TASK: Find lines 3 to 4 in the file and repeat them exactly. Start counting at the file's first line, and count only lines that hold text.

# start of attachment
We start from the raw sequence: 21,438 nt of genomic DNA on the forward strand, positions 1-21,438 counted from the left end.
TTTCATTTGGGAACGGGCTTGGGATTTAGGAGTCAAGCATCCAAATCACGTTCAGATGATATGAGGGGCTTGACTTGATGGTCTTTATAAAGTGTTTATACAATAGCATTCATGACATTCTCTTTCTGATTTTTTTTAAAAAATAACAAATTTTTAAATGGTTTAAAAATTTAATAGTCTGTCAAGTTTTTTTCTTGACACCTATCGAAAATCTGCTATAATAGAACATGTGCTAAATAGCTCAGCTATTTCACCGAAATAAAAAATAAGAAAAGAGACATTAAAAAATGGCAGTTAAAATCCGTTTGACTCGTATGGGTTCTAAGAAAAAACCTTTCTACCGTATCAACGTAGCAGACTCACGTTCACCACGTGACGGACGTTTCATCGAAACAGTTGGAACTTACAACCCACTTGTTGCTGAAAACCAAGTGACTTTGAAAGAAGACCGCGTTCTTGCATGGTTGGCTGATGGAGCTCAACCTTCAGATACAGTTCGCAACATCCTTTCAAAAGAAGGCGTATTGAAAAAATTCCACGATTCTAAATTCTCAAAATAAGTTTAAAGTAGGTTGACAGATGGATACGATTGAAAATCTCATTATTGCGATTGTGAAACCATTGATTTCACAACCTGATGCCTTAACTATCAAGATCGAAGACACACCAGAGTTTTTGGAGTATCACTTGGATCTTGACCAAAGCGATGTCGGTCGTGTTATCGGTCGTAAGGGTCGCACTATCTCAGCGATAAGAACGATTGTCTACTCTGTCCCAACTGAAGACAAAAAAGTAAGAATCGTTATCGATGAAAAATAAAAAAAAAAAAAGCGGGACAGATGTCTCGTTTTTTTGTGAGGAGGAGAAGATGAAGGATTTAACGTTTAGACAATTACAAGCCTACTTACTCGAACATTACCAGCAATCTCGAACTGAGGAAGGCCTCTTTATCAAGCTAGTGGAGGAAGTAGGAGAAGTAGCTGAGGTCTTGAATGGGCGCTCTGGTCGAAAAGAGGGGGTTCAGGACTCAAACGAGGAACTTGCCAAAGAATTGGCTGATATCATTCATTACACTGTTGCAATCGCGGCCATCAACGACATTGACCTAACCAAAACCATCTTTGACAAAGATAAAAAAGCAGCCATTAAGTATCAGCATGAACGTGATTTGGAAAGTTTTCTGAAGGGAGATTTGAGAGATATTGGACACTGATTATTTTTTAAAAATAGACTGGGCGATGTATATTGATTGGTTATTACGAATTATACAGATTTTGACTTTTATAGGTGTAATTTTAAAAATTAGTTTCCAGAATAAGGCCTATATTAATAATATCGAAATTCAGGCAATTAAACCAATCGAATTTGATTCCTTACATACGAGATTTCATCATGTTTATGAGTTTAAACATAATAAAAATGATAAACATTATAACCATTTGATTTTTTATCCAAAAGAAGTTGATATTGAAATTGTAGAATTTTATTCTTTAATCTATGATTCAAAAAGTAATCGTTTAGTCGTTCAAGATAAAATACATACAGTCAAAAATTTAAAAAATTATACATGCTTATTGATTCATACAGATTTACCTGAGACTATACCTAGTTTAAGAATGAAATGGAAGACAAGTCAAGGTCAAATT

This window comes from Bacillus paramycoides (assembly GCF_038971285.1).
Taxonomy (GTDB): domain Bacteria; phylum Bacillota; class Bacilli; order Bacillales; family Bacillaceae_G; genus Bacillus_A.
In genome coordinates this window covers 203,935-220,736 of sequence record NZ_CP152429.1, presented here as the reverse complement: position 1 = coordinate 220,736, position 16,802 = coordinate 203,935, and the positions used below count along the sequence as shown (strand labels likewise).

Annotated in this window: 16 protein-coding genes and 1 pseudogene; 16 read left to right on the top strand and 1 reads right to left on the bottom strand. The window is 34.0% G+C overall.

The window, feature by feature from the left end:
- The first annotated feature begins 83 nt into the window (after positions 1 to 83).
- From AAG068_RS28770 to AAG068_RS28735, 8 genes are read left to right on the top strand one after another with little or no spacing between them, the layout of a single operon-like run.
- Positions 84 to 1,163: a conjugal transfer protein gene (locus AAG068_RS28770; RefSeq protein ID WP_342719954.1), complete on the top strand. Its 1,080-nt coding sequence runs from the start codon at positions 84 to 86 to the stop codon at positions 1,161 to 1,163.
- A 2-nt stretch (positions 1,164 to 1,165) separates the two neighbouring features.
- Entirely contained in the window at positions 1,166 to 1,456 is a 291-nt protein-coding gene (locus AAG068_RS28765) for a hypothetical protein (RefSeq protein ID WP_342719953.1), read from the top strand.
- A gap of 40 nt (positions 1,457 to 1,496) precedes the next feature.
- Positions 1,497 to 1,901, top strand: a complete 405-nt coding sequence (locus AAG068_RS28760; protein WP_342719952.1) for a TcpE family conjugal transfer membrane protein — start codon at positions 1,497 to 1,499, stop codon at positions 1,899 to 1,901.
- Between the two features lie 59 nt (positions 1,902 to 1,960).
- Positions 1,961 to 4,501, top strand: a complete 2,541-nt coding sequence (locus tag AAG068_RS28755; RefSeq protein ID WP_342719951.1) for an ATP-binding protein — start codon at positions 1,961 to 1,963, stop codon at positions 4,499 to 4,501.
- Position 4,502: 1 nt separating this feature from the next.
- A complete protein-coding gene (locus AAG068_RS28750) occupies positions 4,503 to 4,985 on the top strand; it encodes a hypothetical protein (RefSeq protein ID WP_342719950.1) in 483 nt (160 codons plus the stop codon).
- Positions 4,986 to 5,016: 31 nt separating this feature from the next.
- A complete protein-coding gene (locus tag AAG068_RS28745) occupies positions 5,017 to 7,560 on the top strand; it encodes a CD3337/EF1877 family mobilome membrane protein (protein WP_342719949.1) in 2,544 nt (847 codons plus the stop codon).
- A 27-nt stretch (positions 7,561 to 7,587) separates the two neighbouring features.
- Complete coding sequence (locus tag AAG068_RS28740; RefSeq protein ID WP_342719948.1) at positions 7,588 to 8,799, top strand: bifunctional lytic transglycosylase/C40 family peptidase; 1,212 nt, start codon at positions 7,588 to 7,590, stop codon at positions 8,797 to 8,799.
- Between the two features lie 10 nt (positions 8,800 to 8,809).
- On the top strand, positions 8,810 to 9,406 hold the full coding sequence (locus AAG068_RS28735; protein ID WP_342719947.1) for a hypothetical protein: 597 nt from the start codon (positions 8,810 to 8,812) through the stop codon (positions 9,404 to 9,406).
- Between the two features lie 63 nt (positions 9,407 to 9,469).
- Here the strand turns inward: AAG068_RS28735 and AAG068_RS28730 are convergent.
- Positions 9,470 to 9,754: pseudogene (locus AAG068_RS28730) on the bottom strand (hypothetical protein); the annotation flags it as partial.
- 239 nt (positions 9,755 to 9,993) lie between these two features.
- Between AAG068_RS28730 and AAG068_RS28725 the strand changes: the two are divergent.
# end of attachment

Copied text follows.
This window comes from Bacillus paramycoides (assembly GCF_038971285.1).
Taxonomy (GTDB): domain Bacteria; phylum Bacillota; class Bacilli; order Bacillales; family Bacillaceae_G; genus Bacillus_A.